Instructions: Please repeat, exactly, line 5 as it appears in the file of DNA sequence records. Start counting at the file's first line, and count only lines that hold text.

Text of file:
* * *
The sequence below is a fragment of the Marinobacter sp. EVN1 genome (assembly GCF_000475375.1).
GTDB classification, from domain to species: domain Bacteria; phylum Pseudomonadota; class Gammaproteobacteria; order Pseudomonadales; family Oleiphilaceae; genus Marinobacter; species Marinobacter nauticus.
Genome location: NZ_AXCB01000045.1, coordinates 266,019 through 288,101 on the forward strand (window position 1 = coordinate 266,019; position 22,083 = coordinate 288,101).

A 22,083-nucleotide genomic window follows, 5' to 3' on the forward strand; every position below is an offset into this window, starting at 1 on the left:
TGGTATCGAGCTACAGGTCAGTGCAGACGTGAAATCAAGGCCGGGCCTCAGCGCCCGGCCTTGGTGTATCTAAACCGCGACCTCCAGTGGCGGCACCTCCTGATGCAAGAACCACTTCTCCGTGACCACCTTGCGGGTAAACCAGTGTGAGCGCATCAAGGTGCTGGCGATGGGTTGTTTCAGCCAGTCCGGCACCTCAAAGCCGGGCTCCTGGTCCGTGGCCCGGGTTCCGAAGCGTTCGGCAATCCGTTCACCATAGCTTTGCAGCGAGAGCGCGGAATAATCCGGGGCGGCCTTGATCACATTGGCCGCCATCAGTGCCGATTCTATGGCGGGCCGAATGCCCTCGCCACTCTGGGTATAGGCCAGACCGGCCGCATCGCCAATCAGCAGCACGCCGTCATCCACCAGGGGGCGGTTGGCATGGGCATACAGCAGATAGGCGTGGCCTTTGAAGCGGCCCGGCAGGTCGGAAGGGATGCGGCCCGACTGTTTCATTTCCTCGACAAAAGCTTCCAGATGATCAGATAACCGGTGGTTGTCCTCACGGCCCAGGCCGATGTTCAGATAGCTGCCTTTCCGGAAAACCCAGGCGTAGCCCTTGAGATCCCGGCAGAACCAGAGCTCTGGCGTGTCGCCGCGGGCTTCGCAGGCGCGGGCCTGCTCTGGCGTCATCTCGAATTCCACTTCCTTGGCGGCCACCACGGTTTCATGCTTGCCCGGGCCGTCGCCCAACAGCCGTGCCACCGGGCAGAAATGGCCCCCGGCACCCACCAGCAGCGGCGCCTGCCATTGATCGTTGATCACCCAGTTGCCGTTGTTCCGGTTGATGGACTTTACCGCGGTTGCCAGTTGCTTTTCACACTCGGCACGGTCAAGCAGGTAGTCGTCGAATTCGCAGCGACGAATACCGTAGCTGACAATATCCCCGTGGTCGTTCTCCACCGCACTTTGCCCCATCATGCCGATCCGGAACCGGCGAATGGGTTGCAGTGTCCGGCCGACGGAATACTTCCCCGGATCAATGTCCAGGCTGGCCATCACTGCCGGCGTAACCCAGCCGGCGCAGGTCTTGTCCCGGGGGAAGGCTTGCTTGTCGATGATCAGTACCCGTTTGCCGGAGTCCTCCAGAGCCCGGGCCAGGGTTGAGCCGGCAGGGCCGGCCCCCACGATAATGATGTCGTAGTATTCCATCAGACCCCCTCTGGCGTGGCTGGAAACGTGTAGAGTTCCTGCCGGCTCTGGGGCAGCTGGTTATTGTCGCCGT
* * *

TGGTATCGAGCTACAGGTCAGTGCAGACGTGAAATCAAGGCCGGGCCTCAGCGCCCGGCCTTGGTGTATCTAAACCGCGACCTCCAGTGGCGGCACCTCCTGATGCAAGAACCACTTCTCCGTGACCACCTTGCGGGTAAACCAGTGTGAGCGCATCAAGGTGCTGGCGATGGGTTGTTTCAGCCAGTCCGGCACCTCAAAGCCGGGCTCCTGGTCCGTGGCCCGGGTTCCGAAGCGTTCGGCAATCCGTTCACCATAGCTTTGCAGCGAGAGCGCGGAATAATCCGGGGCGGCCTTGATCACATTGGCCGCCATCAGTGCCGATTCTATGGCGGGCCGAATGCCCTCGCCACTCTGGGTATAGGCCAGACCGGCCGCATCGCCAATCAGCAGCACGCCGTCATCCACCAGGGGGCGGTTGGCATGGGCATACAGCAGATAGGCGTGGCCTTTGAAGCGGCCCGGCAGGTCGGAAGGGATGCGGCCCGACTGTTTCATTTCCTCGACAAAAGCTTCCAGATGATCAGATAACCGGTGGTTGTCCTCACGGCCCAGGCCGATGTTCAGATAGCTGCCTTTCCGGAAAACCCAGGCGTAGCCCTTGAGATCCCGGCAGAACCAGAGCTCTGGCGTGTCGCCGCGGGCTTCGCAGGCGCGGGCCTGCTCTGGCGTCATCTCGAATTCCACTTCCTTGGCGGCCACCACGGTTTCATGCTTGCCCGGGCCGTCGCCCAACAGCCGTGCCACCGGGCAGAAATGGCCCCCGGCACCCACCAGCAGCGGCGCCTGCCATTGATCGTTGATCACCCAGTTGCCGTTGTTCCGGTTGATGGACTTTACCGCGGTTGCCAGTTGCTTTTCACACTCGGCACGGTCAAGCAGGTAGTCGTCGAATTCGCAGCGACGAATACCGTAGCTGACAATATCCCCGTGGTCGTTCTCCACCGCACTTTGCCCCATCATGCCGATCCGGAACCGGCGAATGGGTTGCAGTGTCCGGCCGACGGAATACTTCCCCGGATCAATGTCCAGGCTGGCCATCACTGCCGGCGTAACCCAGCCGGCGCAGGTCTTGTCCCGGGGGAAGGCTTGCTTGTCGATGATCAGTACCCGTTTGCCGGAGTCCTCCAGAGCCCGGGCCAGGGTTGAGCCGGCAGGGCCGGCCCCCACGATAATGATGTCGTAGTATTCCATCAGACCCCCTCTGGCGTGGCTGGAAACGTGTAGAGTTCCTGCCGGCTCTGGGGCAGCTGGTTATTGTCGCCGT